Mapping applications onto parallel platforms is a difficult challenge. Several scheduling and load-balancing techniques have been developed for homogeneous architectures (see  for a survey), but the advent of heterogeneous platforms, such as grid platforms or even clouds, have rendered the mapping problem even more difficult. In this paper we deal with scheduling and mapping strategies for coarse-grain workflow applications, for which each task of the workflow is of a given type, and subject to failures. In such applications, a series of data sets enters the workflow and progresses from task to task until the final result is computed. The type of a task determines its computation requirements, and the failure rate of a task determines an amount of extra computations to be done when failures occur. After an initialization delay, a new data set is completed every period and it exits the workflow. The period is therefore defined as the longest cycle-time to operate a task, and it is the inverse of the throughput that can be achieved. We target coarse-grain applications and platforms in which the cost of communications is negligible in comparison to the cost of computations. The scheduling problem is to map such an application onto a target platform, with the objective to minimize the period, or equivalently, to maximize the throughput. Each task of the workflow must be mapped onto a processor, and the target platform is heterogeneous. Moreover, each processor can be specialized to process one type of tasks. We consider several mapping rules: we require the mapping to be one-to-one (a processor is assigned at most one task), or specialized (a processor is assigned a set of tasks of same type), or fully general. On the theoretical side, our main contributions are (i) a polynomial time algorithm to find the one-to-one mapping which minimizes the period, (ii) the proof that the problem becomes NP-hard for specialized and general mappings, and (iii) an integer linear programming formulation of the specialized mapping problem. In practice, the specialized mapping problem has many applications, not only in the field of distributed computing and workflows, but also for production systems. In the distributed computing context, an example of workflow application would be processing images in batches on a SaaS (Software as a Service) platform. For such an application, the failure rate may be impacted by the complexity of the service . Another field of application is the important problem of sequencing pipelined queries on a set of web services, as presented in . Each service does not provide the same amount of data on the output as on the input, because of the selectivity of the services; this problem is quite similar to our problem of mapping unreliable tasks, where service selectivities correspond to task failure rates. We further consider typed services. On the production side, a relevant use case is a micro-factory  composed of several cells that provide functions as assembly or machining. Due to the piece, actuator and cell sizes, it is impossible for human operators to directly interfere with the physical system. So it needs a highly automated command. The complexity of this command makes it mandatory to develop a distributed system to support this control. But, at this scale, the physical constraints are not totally controlled so there is a need to take faults into account in the automated command. Typically, the tasks to be performed in the micro-factory are typed. The paper is organized as follows. Section 2 gives an overview of related work. Then, Section 3 details the application, the platform and execution models, and the optimization problems. The complexity results are given in Section 4. Section 5 provides an integer linear program to solve the specialized mapping problem, which turns out to be NP-hard, and we propose several polynomial time heuristic solutions to this problem. The heuristics are extensively studied through a set of experiments in Section 6, and finally we conclude and give future work directions in Section 7.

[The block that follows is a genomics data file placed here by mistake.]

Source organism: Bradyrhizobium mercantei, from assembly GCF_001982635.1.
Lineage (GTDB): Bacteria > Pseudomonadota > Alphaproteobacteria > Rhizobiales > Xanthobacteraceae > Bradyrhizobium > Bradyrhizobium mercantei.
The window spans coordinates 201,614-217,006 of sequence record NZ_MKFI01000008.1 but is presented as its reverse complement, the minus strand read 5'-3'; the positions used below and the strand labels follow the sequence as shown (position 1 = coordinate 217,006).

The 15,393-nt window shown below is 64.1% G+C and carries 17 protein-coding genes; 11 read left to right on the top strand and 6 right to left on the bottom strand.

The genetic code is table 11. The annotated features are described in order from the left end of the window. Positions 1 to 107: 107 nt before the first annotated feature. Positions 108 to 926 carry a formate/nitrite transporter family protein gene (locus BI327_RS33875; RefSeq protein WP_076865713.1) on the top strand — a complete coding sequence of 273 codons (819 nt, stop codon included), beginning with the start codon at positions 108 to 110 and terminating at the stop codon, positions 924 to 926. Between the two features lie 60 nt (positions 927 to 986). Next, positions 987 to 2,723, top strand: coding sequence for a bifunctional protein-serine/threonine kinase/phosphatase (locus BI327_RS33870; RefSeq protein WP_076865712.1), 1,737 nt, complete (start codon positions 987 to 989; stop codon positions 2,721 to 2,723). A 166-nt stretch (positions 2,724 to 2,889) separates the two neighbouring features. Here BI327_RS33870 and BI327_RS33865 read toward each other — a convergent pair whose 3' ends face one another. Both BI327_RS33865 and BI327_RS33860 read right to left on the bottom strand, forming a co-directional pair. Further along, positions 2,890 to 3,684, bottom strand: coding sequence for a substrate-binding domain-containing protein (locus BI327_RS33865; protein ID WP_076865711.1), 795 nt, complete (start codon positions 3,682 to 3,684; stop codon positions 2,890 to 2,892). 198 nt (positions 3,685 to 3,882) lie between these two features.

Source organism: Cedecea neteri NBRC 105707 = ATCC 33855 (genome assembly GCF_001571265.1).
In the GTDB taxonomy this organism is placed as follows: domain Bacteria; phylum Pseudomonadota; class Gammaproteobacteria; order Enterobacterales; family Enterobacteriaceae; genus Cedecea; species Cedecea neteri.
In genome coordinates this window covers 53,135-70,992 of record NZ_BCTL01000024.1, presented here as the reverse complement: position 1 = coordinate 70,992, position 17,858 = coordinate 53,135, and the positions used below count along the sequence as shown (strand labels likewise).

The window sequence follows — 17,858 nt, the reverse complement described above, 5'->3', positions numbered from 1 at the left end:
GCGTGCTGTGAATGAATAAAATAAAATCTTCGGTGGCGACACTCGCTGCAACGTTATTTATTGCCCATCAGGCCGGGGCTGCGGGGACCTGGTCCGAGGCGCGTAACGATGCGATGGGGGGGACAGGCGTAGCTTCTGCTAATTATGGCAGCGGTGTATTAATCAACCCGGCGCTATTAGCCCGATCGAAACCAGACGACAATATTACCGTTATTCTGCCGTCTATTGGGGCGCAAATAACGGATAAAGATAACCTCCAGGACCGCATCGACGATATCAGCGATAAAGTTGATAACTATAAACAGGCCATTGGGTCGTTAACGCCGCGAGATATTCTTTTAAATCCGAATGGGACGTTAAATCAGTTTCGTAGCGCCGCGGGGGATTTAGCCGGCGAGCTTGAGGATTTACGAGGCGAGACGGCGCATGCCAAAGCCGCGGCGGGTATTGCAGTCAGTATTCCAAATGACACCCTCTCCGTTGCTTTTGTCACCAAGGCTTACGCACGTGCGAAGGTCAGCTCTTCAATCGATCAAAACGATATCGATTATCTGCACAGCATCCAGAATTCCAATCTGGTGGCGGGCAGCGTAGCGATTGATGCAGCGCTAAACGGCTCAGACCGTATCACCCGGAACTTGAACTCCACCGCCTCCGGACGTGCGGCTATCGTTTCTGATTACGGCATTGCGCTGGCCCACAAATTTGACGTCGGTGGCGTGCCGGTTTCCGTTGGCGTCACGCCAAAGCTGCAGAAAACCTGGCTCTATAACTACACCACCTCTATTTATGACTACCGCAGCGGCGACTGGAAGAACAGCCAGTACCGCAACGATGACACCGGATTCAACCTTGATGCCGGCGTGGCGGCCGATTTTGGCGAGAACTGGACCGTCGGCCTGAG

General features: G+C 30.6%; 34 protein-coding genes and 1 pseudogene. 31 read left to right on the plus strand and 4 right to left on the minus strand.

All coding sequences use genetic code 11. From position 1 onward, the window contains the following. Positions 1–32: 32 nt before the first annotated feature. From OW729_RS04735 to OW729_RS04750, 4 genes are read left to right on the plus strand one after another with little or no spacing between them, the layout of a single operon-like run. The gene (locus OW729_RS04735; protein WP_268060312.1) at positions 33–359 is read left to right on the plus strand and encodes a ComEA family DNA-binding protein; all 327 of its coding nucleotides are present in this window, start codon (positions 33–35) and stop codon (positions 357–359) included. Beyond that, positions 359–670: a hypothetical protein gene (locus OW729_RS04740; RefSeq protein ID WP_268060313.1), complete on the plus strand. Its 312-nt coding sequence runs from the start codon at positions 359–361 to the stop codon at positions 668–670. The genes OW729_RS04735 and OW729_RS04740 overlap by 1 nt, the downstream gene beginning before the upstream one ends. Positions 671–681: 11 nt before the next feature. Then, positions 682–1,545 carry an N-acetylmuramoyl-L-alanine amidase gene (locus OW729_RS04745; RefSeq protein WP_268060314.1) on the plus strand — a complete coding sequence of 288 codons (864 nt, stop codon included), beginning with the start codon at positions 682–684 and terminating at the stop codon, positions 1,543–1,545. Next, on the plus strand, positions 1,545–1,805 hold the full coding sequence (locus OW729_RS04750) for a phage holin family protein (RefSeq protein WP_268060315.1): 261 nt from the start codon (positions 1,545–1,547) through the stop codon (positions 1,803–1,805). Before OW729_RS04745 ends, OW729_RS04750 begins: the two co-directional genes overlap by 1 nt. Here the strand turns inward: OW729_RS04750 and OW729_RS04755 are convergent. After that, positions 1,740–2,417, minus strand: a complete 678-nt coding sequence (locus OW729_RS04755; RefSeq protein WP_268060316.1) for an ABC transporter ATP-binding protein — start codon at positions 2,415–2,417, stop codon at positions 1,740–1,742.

نتیجه گیری انگلیسی
In this paper, we have investigated a throughput optimization problem for coarse-grain workflow applications with task types and task failures. The problem deals with assigning tasks to machines, either performing a one-to-one mapping (one task per machine), or a specialized mapping (several tasks of the same type per machine), or a general mapping. On the theoretical side, we proved that the optimal one-to-one mapping can be found in polynomial time, while the problem becomes NP-hard for specialized and general mappings. Since general mappings are not usable in practice because of reconfiguration costs, we focused on specialized mappings and proposed several polynomial heuristics to solve the problem. Also, we gave a linear programming formulation of the problem, and thus we were able to compute the optimal solution on small problem instances, and therefore, to evaluate the absolute performance of our heuristics on such instances. Experimental results suggest that some heuristics return mappings with a throughput close to the optimal, and the sophisticated heuristics return results much better than a random mapping. We have already extended this work to a failure model in which the failure rate is influenced by the machine characteristics (rates fi,u depending on both the task Ti and the machine Mu on which the task is mapped), see . The problem becomes much more complex since the xi values cannot be computed in advance any more, they depend on the mapping. As a future work, it would also be interesting to investigate other mapping rules, as for instance the mapping of one task onto several machines. In such a case, different instances of a task would be handled by different machines. This would allow to obtain a better throughput when a task is time consuming (bottleneck). Also, we could tackle general DAG workflows rather than restricting to in-trees, which are relevant mainly in the micro-factory context. Moreover, we could handle communication costs and therefore do not focus only on coarse-grain applications. Finally, other objective functions could be considered, as for instance minimizing the total time required to obtain a given number of data sets, or the average time needed to output one data set.